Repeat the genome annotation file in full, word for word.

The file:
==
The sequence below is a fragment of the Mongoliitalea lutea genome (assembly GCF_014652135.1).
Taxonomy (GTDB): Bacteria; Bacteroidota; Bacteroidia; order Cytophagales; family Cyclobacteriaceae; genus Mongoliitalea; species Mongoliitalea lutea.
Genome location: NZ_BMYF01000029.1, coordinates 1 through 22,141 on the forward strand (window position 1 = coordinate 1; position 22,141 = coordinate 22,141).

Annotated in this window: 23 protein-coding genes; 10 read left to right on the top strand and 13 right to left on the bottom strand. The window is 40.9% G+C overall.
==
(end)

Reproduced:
The sequence below is a fragment of the Mongoliitalea lutea genome (assembly GCF_014652135.1).
Taxonomy (GTDB): Bacteria; Bacteroidota; Bacteroidia; order Cytophagales; family Cyclobacteriaceae; genus Mongoliitalea; species Mongoliitalea lutea.
Genome location: NZ_BMYF01000029.1, coordinates 1 through 22,141 on the forward strand (window position 1 = coordinate 1; position 22,141 = coordinate 22,141).

Annotated in this window: 23 protein-coding genes; 10 read left to right on the top strand and 13 right to left on the bottom strand. The window is 40.9% G+C overall.